Why Do Dogs Bond With One Person?

by Lisa McQuerrey
    A dog may choose a favorite family member.

    A dog may choose a favorite family member.

    Jupiterimages/Brand X Pictures/Getty Images

    Even though a dog may be close to and protective of everyone in his human family pack, sometimes a special bond is established with just one member of the household. While this is typically the person who provides the most time, care and attention, it's not always the case. Just as with people, there are some dogs and people that have an instant connection between them and form a special and lasting bond that supersedes all others.

    The dog that bonds to one particular member of the household is typically happier to see that person than anyone else, and may even show signs of submission, viewing the favored individual as the dominant member of the pack. This may mean lowering himself in this person's presence and showing body language like a rear in the air, wiggling body and flattened ears.

    There are a variety of reasons why a pup develops feelings or a special connection with just one person. If he sleeps with one person, plays or spends a majority of his time with that individual, or if one person is responsible for the majority of his care, it can create a sense of closeness and familiarity. If someone removes the dog from a previously abusive environment and is the primary caretaker during recovery, this too can establish a special bond.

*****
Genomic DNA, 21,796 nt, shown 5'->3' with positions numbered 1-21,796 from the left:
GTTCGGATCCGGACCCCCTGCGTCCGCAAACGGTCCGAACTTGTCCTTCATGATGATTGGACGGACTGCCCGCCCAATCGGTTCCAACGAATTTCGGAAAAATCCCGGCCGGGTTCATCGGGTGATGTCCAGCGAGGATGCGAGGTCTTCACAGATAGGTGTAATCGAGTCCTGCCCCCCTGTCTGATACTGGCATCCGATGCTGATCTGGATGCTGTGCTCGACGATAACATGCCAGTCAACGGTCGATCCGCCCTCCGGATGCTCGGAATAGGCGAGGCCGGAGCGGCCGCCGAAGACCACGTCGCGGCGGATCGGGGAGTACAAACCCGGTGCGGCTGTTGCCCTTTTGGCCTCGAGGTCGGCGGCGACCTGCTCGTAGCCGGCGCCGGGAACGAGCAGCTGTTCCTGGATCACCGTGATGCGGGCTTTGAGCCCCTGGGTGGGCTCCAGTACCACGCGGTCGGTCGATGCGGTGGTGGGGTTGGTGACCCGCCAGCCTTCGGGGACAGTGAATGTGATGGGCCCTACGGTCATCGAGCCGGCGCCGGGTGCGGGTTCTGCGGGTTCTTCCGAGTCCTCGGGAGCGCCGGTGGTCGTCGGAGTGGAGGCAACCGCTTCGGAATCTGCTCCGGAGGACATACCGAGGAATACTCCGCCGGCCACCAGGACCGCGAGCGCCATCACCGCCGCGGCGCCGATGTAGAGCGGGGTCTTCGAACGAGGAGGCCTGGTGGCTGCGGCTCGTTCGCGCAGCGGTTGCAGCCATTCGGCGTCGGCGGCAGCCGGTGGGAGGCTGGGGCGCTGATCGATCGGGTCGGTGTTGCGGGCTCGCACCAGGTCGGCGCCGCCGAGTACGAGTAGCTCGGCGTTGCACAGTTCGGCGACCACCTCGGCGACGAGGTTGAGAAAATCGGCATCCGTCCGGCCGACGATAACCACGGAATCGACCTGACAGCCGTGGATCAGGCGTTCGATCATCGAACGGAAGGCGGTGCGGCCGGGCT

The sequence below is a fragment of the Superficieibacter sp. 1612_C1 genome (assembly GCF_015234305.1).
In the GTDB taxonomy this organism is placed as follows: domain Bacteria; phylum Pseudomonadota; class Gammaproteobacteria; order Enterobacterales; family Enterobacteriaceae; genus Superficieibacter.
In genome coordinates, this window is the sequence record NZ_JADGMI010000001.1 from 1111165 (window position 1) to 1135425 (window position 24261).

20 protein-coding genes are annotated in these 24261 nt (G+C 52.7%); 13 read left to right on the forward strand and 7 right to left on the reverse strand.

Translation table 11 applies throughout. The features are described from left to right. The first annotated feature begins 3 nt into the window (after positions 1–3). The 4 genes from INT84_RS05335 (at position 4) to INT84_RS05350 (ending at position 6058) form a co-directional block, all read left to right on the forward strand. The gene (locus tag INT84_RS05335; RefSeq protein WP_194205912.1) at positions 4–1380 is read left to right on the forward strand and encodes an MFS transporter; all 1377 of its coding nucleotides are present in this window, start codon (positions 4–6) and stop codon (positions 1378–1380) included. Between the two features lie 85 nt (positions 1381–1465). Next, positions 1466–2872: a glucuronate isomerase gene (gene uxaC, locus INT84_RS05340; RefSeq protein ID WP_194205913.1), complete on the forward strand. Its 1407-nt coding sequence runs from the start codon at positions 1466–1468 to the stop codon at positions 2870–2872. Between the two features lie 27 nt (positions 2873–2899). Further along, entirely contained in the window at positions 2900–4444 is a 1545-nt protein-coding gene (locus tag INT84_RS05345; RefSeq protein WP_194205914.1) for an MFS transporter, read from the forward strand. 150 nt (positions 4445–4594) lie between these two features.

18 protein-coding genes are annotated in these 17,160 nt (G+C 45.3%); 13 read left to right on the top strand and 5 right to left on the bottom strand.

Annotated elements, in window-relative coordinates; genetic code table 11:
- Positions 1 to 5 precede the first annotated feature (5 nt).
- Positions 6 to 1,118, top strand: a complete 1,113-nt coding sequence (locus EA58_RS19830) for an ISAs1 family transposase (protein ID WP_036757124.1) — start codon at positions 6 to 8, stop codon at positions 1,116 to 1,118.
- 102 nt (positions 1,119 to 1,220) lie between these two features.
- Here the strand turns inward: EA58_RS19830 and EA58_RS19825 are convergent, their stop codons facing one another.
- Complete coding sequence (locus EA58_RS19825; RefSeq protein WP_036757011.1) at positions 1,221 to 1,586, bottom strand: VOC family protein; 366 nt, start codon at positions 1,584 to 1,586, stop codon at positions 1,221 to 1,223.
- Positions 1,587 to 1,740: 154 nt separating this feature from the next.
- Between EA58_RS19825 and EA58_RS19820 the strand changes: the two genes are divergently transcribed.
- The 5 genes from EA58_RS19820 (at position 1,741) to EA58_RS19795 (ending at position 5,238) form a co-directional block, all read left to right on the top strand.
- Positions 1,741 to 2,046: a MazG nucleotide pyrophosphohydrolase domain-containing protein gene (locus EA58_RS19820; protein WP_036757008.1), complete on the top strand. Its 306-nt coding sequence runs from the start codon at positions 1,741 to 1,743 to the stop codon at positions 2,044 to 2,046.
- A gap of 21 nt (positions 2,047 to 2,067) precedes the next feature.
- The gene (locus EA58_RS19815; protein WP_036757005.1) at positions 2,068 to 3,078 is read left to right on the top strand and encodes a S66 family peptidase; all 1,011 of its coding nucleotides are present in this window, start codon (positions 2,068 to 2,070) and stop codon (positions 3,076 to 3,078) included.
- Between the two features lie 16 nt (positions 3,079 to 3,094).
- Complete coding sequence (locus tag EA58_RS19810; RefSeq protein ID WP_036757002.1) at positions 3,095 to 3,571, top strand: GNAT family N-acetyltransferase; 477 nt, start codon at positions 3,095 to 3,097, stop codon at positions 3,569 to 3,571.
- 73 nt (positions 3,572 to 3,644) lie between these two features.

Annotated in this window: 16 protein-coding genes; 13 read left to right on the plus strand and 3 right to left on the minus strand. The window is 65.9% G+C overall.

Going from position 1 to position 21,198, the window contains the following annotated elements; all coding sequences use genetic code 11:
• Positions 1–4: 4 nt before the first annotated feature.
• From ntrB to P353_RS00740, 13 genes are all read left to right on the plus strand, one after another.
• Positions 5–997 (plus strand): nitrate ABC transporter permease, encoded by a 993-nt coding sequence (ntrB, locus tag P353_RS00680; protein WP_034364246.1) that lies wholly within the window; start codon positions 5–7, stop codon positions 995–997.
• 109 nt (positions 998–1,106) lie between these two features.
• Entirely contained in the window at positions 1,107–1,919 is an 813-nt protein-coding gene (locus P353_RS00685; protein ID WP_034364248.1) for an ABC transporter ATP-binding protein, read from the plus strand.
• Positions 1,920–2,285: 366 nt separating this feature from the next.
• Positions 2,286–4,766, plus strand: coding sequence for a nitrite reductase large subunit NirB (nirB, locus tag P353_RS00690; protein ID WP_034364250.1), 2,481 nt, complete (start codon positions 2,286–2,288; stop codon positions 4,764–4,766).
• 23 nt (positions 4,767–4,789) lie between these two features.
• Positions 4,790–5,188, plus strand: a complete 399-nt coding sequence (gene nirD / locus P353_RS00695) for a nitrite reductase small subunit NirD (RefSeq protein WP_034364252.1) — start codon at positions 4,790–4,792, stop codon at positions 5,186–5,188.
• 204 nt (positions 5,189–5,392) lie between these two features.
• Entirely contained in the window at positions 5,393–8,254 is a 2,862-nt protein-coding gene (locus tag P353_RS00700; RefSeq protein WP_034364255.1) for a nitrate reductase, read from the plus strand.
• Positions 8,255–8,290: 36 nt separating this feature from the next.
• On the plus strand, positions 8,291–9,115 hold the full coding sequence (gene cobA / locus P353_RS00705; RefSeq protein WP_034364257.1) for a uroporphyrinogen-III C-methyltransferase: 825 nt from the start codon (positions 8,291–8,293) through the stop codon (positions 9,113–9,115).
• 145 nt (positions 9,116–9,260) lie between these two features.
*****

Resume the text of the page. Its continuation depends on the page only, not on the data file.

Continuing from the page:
Sometimes one member of a household will feel slighted if the family dog doesn't seem to care for him as much of someone else in the home. Occasionally, a lack of bonding is due to lack of attention on the part of the human. For example, someone who plays too rough, ignores the dog when he seeks attention or who reminds the pup of an abusive individual from his past may not be who the dog bonds with.

    Just as with humans, there's sometimes a chemistry between a dog and a single person. There’s something about that individual, his actions, touch or tone of voice that makes the dog feel comfortable, at ease and attached. You can help strengthen the bond that exists between you and your dog by taking a hands-on role in feeding, offering treats, giving physical attention and being present. Never yell or physically discipline your dog, as this can lead to mistrust, and reward him and praise him when he gives you attention.

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    About the Author

    Lisa McQuerrey has been a business writer since 1987. In 1994, she launched a full-service marketing and communications firm. McQuerrey's work has garnered awards from the U.S. Small Business Administration, the International Association of Business Communicators and the Associated Press. She is also the author of several nonfiction trade publications, and, in 2012, had her first young-adult novel published by Glass Page Books.

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